Research shows that overweight issues can affect the chances of pregnancy or may cause health problems or pregnancy complications. The ideal BMI is between 20 and 25 to achieve a safe and healthy pregnancy. From a BMI of 26 to 30, the likelihood of conceiving gradually decreases. At a BMI of over 30, the chances of pregnancy are very slim.
Should a woman with a BMI of 26 or above get pregnant, she may experience health problems such as gestational diabetes, high blood pressure and preeclampsia. On the other hand, her baby may incur serious health problems like heart disease and cancer in the future.
For a safe and healthy pregnancy, a woman should lose her excess weight. But how? Forget fad diets and slimming pills. Having a very low calorie intake may result in the deficiency of vital nutrients. Depriving oneself of certain food groups like carbohydrates also won’t do any good.
To lose weight without sacrificing the intake of vital nutrients, the woman should instead cut down on fatty, sugary or processed foods. Staying physically active is also a safe and effective way to shed the excess pounds.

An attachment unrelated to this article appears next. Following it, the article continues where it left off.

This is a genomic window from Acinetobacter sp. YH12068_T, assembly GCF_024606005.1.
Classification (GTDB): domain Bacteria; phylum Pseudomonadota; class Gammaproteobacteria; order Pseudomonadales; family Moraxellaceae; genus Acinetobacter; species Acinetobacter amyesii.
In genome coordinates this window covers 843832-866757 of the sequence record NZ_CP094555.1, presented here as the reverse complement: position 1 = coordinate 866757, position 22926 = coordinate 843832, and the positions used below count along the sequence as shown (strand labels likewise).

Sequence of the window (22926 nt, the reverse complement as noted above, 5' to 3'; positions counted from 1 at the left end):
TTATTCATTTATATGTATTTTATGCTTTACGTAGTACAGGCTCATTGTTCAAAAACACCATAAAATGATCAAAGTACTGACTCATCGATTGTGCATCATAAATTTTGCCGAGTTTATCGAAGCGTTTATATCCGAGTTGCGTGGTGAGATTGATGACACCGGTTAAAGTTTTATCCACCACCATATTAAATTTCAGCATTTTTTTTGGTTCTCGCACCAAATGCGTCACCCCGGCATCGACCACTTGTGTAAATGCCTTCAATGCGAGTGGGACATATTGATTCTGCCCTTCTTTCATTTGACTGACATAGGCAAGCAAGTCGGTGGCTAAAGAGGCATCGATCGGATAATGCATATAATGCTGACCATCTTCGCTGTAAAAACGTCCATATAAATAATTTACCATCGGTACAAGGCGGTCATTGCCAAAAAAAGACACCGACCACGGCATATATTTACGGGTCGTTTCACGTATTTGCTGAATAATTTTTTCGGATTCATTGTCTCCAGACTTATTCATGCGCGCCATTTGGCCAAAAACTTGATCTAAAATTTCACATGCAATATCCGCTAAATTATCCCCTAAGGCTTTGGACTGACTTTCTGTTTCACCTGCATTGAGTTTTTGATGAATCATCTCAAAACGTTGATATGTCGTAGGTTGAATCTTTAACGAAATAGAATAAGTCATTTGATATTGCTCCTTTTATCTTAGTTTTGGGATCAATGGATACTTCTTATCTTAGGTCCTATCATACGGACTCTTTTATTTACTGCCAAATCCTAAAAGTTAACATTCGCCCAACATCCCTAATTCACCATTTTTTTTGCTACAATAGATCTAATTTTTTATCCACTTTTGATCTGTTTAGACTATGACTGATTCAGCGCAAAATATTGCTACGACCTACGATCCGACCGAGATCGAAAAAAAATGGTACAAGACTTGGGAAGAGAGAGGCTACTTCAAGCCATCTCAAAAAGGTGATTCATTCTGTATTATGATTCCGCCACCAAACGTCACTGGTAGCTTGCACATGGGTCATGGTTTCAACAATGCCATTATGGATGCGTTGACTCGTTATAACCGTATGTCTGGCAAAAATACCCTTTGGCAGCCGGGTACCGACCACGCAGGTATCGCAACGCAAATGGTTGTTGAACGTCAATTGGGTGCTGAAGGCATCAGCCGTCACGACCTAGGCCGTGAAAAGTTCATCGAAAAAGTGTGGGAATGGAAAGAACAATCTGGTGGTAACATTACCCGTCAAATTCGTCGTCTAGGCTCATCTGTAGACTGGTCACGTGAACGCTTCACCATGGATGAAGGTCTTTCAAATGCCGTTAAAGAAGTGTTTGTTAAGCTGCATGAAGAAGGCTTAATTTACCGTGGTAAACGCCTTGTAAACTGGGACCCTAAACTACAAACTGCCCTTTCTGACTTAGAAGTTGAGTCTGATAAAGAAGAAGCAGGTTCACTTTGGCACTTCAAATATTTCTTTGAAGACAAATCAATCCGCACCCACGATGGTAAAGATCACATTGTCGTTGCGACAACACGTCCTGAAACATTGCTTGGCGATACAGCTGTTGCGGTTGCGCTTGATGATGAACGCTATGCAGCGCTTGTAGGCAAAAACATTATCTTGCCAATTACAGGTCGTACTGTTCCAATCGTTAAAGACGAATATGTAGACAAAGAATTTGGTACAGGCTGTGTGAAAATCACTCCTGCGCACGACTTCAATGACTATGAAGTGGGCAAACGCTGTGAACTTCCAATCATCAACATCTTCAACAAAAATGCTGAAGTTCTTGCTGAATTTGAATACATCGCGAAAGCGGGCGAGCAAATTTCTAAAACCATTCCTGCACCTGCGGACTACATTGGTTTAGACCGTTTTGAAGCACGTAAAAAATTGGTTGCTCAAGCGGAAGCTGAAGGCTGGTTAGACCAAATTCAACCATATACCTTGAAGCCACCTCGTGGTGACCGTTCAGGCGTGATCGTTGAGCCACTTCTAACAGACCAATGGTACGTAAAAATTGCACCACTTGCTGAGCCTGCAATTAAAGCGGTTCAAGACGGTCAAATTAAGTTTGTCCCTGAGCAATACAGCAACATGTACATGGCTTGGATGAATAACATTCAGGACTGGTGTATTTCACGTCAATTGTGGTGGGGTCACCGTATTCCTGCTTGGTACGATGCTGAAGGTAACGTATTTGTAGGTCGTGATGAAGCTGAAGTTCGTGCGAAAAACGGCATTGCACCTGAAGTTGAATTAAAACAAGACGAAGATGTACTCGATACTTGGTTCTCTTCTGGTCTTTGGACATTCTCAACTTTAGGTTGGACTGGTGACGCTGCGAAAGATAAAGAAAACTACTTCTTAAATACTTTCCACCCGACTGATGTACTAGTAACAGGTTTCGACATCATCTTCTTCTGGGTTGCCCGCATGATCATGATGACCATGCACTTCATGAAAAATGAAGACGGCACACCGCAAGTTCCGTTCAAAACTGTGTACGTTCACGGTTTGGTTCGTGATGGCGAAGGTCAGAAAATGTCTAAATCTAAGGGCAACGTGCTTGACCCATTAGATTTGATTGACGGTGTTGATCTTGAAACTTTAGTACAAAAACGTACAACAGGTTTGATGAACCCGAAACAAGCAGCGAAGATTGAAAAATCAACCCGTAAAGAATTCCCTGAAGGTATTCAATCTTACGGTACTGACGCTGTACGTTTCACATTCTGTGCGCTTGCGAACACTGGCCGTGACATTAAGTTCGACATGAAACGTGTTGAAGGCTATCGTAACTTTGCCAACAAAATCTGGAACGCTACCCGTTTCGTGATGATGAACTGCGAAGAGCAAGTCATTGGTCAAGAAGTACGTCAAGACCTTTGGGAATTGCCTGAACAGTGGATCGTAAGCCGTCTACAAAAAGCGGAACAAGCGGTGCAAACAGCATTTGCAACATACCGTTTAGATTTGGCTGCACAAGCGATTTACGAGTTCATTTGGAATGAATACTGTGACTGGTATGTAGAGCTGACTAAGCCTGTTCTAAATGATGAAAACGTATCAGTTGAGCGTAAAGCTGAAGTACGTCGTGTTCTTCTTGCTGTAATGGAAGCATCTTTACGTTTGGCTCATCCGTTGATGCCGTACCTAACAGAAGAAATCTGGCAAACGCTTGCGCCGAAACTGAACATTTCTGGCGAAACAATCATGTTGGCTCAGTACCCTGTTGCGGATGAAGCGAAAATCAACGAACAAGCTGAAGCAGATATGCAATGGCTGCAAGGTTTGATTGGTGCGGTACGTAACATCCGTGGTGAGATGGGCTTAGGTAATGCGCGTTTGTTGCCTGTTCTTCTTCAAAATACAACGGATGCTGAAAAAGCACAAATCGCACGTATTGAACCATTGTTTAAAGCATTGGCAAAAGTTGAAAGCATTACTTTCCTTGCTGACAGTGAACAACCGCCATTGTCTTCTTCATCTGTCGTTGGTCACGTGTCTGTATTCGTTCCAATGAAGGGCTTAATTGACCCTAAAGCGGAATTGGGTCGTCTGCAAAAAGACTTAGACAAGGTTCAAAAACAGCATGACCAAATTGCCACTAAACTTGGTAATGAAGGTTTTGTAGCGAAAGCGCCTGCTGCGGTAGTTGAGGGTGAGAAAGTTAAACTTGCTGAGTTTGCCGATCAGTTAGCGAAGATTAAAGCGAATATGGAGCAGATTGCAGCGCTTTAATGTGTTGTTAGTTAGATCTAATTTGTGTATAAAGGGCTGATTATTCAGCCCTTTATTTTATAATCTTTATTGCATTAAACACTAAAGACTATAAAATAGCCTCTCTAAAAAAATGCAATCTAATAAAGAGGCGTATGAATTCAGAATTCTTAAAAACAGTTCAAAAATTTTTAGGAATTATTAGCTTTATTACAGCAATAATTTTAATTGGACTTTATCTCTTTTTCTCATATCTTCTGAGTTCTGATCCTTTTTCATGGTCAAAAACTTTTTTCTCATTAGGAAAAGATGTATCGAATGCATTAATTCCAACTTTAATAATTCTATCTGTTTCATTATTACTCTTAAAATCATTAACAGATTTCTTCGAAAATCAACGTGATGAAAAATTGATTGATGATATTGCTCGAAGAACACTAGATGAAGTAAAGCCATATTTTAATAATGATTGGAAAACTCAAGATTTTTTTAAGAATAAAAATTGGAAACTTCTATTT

A nutrient-rich diet, consisting of healthy and balanced meals, is the way to go. This should include fruits and veggies, whole grains, cereals and low-fat dairy. In addition, protein can be derived from lean meat and beans.
Weight loss doesn’t happen overnight. It normally takes a rate of about one or two pounds shed each week. Losing more than that may mean losing water weight or eating up muscle mass.
To achieve a healthy diet, lay off the high-fat food like pastries and fried food. Swap your sugary snacks with a piece of fruit. Give up alcohol, too.
For convenience in birth control, it is hard to beat the IUD (intrauterine device). Currently in the US, there are three options available. The oldest one on ...
During the current COVID-19 crisis our office is attempting, as much as possible, to stay open during our normal hours. As we are a gynecology-only practice we do not evaluate or treat any patients with respiratory issues. In addition, as we are a small office with one provider and two employees, there are rarely more than six people in the office at any one time. Also, standard hygienic precautions are in place.
If you do have a current GYN need or issue which you would like to be addressed, we feel that this office is among the safest possible environments in which to do so. However, if you choose to defer your visit until a later time we do understand and look forward to seeing you then.